Several factors helped manufacture America's rush to war in Iraq. Among them were (1) unsupported claims that anthrax had been used in 9/11, (2) Ivins's deliberate statements that bin Laden's terrorists had anthrax and sarin gas when they did not, (3) the inflammatory words photocopied in the anthrax letters, saying "THIS IS NEXT, TAKE PENACILIN NOW, DEATH TO AMERICA, DEATH TO ISRAEL, ALLAH IS GREAT," (4) Secretary of State Colin Powell's encouraging the public to make the connection between the letter attacks and Iraq, and (5) the Bush administration's amplification of fears of bioweapons and suggestions of Iraq's complicity.

The media ran with rumors that there was an additive, perhaps bentonite, to the anthrax spores that could prevent clumping. Such deliberate preparation, had it been true, would have lent credibility to the possibility that this anthrax had been weaponized and was the product of sophisticated terrorists. The newly created Homeland Security did make this false claim, and they disregarded data from Sandia National Lab that disproved it. Iraq's weapons of mass destruction were a myth, but war fever needs few facts. The Bush administration simply believed that the anthrax letters were linked to Iraq.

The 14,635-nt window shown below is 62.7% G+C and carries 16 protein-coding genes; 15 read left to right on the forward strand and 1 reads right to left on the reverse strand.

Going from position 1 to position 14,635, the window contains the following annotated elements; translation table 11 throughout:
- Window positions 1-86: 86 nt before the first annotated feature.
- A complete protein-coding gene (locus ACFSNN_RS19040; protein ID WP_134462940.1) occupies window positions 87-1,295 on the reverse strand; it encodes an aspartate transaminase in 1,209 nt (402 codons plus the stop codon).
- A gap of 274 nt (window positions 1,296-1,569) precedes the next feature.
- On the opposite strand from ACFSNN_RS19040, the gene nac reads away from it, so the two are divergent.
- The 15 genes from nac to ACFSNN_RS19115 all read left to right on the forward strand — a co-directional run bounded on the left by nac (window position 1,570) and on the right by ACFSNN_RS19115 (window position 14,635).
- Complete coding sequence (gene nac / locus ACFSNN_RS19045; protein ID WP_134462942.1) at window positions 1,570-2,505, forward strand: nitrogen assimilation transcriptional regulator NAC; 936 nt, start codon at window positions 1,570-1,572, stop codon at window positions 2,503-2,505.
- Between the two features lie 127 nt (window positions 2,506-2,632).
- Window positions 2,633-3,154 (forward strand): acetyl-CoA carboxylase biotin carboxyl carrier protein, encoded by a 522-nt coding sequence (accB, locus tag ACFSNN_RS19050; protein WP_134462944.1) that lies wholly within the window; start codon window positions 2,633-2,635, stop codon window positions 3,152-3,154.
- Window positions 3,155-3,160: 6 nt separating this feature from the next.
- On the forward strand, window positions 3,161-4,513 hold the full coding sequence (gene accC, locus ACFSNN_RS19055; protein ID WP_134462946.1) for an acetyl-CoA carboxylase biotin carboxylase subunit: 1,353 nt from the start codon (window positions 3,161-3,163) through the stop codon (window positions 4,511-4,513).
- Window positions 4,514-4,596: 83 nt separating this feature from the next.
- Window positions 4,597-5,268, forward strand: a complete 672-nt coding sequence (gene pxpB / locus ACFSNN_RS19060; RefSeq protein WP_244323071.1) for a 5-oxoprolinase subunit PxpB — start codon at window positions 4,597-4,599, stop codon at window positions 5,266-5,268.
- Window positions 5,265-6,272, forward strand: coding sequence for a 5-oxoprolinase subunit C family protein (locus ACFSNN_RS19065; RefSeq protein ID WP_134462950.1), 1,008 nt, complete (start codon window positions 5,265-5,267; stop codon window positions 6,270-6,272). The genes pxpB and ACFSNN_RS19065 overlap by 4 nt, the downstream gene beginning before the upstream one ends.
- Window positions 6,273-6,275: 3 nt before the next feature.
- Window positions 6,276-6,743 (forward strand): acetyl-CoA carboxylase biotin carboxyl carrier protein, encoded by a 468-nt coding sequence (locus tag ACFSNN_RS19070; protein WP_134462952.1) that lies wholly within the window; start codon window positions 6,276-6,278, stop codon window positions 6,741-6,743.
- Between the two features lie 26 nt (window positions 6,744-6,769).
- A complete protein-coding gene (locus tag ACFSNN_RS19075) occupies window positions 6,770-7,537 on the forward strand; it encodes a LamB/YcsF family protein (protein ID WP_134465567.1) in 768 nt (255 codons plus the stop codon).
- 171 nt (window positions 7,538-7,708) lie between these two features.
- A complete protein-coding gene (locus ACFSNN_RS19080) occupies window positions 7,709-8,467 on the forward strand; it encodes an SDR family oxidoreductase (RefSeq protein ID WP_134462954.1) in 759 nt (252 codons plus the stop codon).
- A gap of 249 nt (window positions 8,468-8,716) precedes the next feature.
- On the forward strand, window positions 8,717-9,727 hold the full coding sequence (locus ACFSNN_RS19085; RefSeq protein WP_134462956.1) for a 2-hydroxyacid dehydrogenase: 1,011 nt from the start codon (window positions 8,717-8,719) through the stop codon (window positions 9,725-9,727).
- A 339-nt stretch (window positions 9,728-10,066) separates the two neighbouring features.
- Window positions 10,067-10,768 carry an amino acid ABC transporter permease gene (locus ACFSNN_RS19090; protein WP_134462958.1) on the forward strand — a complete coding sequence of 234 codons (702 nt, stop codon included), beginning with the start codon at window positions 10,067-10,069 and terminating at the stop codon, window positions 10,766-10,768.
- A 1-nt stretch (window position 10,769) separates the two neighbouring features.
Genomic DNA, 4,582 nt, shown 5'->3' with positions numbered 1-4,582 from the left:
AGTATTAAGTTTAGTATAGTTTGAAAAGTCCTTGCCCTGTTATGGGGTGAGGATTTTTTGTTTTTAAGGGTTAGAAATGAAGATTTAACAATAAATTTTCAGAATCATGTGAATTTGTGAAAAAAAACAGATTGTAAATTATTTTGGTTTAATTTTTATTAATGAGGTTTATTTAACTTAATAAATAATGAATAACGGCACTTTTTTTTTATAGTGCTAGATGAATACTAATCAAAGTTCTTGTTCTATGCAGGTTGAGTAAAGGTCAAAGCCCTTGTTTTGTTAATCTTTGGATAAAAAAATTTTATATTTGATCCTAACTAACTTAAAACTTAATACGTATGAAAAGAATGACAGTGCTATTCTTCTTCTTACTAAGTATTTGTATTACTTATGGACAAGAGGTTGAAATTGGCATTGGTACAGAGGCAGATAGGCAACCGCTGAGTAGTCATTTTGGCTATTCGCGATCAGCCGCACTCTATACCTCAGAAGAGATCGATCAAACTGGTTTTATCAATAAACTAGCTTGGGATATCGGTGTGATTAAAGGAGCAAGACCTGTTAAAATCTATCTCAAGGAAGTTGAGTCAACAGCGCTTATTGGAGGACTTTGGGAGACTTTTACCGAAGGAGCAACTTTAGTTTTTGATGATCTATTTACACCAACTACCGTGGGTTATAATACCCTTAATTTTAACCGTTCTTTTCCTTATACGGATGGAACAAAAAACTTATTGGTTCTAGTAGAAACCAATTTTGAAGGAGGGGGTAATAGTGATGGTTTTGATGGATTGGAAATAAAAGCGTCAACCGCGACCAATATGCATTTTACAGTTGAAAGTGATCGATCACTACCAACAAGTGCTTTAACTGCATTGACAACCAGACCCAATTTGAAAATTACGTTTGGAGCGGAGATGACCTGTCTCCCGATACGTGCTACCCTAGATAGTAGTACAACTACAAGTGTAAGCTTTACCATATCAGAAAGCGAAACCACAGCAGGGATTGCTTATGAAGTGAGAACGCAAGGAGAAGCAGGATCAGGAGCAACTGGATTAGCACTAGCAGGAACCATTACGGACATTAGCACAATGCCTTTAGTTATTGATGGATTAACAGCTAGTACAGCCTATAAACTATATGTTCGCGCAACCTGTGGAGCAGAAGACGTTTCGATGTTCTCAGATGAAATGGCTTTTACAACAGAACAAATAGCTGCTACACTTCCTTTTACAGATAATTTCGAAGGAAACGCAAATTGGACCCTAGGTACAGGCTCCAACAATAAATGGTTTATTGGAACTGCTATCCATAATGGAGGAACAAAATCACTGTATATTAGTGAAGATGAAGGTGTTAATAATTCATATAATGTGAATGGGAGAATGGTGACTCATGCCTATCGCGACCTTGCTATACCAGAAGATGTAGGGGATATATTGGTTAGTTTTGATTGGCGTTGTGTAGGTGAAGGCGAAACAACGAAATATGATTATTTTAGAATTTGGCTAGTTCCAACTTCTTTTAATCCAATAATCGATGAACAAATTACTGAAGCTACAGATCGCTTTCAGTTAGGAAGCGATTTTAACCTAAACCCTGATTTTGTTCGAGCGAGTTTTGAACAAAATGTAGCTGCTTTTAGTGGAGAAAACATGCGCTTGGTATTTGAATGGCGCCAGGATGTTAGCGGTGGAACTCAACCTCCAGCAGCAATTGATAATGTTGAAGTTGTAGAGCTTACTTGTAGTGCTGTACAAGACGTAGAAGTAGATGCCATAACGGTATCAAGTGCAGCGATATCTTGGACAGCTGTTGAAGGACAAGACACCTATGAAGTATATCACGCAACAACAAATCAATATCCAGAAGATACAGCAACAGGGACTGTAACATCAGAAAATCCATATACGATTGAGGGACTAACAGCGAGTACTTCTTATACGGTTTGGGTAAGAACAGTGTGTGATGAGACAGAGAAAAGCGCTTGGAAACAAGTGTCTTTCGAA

Deaths have mounted. More than 100,000 Iraqi civilians and more than 5,000 Americans have been killed so far since the US invasion and occupation of Iraq.

Costs have mounted: $1.5 billion each year was authorized to build a dozen biocontainment labs. VaxGen began developing Ivins's anthrax vaccine by the spring of 2002. They won two contracts totaling $101.2 million to begin making it. By 2003, they had an exclusive worldwide right from the US Army to develop, manufacture, and sell the vaccine for which Ivins held two patents. From 1998 through to mid-2010, anthrax vaccine was given to 2.4 million US service personnel. Ivins did not live long enough, nor innocently enough, to collect on his desired $150,000 yearly royalty share, but he did receive a few patent-related fees that totaled $12,100 through VaxGen. And 11,457 scientists were licensed to be working on these biological agents by 2010, so high revenues could have been expected.

By late 2008, the investigation of the anthrax letters, called the Amerithrax case, had conducted more than 10,000 interviews, executed 80 searches, and expended more than 600,000 investigator hours. The investigation itself was only completed in August 2010.